Medical Needs

bypassing open heart surgery

Demand for change

Patients first

A million patients are treated with a coronary bypass each year. During this surgery the entire chest and ribcage must be split open to allow access to the heart. During this procedure, the chest area is fully exposed to bacteria and the patient may suffer from internal bleeding. When finished, the wound is sutured together and has to heal for quite some time, with a large scar remaining afterwards. So, for the patient this is a lot to deal with. We create a technique with less risks, less recovery time and more comfort.


What’s the coronary artery disease pathway?

Why it is extremely important to identify and correctly treat Coronary Artery Disease? Let’s have a look!. .

A look into the future

How will the AMT's ELANA Heart Bypass work?

Thanks to our specially designed technique, we aim to perform the entire heart bypass operation through small incisions in the chest. This is obviously great for the patient, because there is no need to open the chest. Inside, a blocked blood vessel is bypassed by using a donor vessel, which is usually taken from around the same area. By using our special ELANA Heart clip, the donor vessel is connected behind the blockage and is then opened, to allow blood to flow through the newly made path. No need for a heart-lung machine and suturing. For the patient, this means less chance of infections, internal bleeding, stroke and a much shorter recovery time. The patient is only required to let the openings heal for a short period of time before going back to normal life.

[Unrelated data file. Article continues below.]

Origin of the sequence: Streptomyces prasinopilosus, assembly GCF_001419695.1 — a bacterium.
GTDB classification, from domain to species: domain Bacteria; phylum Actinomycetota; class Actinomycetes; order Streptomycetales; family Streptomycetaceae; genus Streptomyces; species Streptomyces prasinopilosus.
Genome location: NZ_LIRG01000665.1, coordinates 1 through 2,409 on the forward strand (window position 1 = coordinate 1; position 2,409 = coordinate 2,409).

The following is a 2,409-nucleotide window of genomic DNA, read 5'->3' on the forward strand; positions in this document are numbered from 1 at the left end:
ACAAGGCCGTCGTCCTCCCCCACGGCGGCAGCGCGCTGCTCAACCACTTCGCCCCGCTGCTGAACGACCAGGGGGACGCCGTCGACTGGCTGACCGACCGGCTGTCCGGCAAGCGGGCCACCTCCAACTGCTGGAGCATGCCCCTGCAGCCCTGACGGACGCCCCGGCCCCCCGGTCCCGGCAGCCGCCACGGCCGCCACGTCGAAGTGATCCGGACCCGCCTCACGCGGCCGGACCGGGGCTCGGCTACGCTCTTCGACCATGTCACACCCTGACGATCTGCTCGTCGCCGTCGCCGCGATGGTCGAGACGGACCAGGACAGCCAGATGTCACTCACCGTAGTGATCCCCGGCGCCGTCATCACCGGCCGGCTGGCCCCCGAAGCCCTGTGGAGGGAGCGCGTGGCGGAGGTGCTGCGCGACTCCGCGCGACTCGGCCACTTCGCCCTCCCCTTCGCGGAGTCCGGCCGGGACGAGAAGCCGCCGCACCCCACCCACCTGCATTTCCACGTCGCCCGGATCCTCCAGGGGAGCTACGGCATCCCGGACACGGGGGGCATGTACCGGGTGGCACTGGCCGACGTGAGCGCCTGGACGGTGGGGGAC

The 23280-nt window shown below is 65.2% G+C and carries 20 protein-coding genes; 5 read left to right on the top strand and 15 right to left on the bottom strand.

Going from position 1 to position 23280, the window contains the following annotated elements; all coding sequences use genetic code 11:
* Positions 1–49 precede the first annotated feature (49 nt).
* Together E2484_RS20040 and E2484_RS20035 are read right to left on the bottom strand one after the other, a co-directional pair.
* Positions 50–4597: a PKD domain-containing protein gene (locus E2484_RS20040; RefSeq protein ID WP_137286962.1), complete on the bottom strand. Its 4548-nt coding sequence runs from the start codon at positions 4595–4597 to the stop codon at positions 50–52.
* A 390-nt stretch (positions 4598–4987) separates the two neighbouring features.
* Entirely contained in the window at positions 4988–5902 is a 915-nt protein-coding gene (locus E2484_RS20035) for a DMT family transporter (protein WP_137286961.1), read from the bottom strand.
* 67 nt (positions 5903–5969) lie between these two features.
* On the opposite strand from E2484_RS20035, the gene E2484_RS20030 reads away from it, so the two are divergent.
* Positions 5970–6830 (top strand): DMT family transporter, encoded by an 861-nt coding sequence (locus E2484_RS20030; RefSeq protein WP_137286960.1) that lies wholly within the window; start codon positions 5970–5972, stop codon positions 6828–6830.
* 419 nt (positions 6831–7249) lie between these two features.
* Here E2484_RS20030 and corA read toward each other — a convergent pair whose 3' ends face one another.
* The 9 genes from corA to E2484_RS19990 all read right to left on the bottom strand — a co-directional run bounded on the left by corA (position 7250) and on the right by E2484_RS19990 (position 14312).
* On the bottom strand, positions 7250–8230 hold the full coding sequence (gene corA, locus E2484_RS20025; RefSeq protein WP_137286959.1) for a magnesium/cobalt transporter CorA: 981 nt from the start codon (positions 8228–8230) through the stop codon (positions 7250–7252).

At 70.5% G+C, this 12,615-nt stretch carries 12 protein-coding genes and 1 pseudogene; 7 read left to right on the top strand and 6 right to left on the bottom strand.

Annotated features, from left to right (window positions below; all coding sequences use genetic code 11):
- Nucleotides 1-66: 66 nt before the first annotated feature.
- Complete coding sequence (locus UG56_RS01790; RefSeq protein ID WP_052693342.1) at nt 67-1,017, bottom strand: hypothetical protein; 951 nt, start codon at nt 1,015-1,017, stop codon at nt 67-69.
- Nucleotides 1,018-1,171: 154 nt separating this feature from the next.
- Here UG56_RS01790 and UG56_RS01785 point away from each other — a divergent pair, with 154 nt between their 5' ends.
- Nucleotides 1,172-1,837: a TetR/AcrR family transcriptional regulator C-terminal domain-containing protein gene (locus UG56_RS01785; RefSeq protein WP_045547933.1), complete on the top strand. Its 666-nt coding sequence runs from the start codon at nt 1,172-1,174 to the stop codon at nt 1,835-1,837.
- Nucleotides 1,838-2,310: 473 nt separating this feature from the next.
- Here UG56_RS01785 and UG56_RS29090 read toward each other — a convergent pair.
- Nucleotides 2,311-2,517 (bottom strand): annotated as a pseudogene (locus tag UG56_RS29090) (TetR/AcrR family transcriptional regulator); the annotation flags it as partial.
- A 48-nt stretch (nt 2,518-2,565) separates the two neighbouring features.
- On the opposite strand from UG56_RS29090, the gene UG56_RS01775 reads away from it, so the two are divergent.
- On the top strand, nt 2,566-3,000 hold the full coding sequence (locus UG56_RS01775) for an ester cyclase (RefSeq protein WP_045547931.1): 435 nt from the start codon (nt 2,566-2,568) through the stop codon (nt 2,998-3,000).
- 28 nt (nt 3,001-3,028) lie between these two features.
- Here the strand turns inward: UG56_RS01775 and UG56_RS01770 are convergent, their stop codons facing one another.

A dive into the ELANA procedure

What changes the game?

The ELANA technique is currently performed as open-heart surgery. However, following the current trend, the ELANA Heart Bypass could be performed, in the near future, with a minimally invasive approach. The comparison that follows between the current Coronary Bypass and the AMT ELANA TECAB solution refers to the ideal future scenario. See the advantages by yourself! .

‘‘With the use of a connector we are able to perform a reproducible anastomosis”

dr. Patrick Klein

Cardiothoracic surgeon at St Antonius Hospital
in the Netherlands